Thirdly, Jewish ruling leaders and Roman authorities would have been eager to display the dead body of Jesus to dispel vicious rumours of this dead man coming back to life. Any rumour of a missing body would severely discredit their power and influence. The eyewitnesses accounts record that the grave-clothes were left behind. Any ‘tomb theft’ would have involved the swift removal of the juiciest, valuable spoils. Yet they remain!

2. Women 

If one wanted to construct a credible court case in first century Jerusalem, women, sadly, would not be on your witness list. Their testimony at the time carried zero weight. The fact that Jesus appears to women first, and that in his first post-resurrection appearance the first word he utters is “woman", ascribes an uncanny authenticity to this story. 

Jesus' intentionality in appearing to women, and thus entrusting the dispersion of his resurrection message to them, is remarkable. This is clearly no 'Risen Christ Conspiracy.' To summarise, the cultural absurdity of Jesus' first appearance adds both credibility and authenticity to the resurrection account.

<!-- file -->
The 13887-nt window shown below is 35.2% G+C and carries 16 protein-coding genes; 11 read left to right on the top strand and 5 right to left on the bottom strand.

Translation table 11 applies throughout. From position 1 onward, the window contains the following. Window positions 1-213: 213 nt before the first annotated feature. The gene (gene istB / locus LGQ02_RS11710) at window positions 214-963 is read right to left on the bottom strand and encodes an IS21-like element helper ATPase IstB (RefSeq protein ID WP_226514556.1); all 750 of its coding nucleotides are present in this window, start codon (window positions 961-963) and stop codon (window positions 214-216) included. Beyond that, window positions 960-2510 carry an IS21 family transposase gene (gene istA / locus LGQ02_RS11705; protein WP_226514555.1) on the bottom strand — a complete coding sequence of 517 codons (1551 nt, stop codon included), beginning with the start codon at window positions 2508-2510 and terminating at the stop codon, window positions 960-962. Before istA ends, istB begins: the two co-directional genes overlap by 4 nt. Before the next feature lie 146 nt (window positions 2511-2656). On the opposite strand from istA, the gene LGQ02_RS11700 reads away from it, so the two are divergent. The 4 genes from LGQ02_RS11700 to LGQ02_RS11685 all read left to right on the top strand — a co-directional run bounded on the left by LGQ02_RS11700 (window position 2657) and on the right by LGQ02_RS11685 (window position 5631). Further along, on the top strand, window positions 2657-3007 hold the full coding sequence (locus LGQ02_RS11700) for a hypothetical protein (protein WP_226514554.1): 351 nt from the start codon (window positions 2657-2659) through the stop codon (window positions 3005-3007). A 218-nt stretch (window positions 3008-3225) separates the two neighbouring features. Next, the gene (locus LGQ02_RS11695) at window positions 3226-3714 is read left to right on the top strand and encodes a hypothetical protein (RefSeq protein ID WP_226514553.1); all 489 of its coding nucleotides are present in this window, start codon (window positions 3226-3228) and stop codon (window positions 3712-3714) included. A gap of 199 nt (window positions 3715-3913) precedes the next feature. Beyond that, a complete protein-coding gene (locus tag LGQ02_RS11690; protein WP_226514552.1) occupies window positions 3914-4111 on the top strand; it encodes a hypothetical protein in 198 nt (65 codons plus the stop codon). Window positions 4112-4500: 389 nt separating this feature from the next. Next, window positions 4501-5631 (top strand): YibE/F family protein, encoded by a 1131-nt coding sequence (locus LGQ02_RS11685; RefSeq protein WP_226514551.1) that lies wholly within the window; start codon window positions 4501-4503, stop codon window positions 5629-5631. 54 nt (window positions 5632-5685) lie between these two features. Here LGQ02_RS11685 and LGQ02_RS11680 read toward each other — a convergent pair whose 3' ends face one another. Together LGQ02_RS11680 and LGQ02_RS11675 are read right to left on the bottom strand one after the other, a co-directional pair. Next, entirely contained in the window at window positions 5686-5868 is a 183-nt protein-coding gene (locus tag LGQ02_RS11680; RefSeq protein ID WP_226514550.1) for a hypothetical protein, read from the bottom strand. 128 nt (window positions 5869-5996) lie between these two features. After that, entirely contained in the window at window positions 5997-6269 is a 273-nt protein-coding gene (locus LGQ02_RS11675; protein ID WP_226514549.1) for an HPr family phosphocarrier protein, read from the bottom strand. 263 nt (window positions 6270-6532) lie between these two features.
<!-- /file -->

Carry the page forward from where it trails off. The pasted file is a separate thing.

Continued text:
3. Group Sightings 

Next, I would love to consider the fact that up to five hundred people saw Jesus at the same time. Mass hallucinations are scarcely, if at all, documented within the medical community. A mass hallucination would also have been of something different. What we are dealing with here are five hundred lucid people unanimously bearing witness to the risen Jesus

4. Changed lives: fearful to fearless 

Jesus’ resurrection was followed by a remarkable and irreversible change in his followers. They were transformed from timid and fearful believers to bold, fearless witnesses of the risen Jesus, eager to share the good news, even willing to die for it. It is unlikely someone would be willing to die for something they had made up!

5. The True Myth 

C.S Lewis, in an exchange to a longtime friend, remarked the following:

"Now the story of Christ is simply a true myth: a myth working on us in the same way as the others, but with this tremendous difference that it really happened."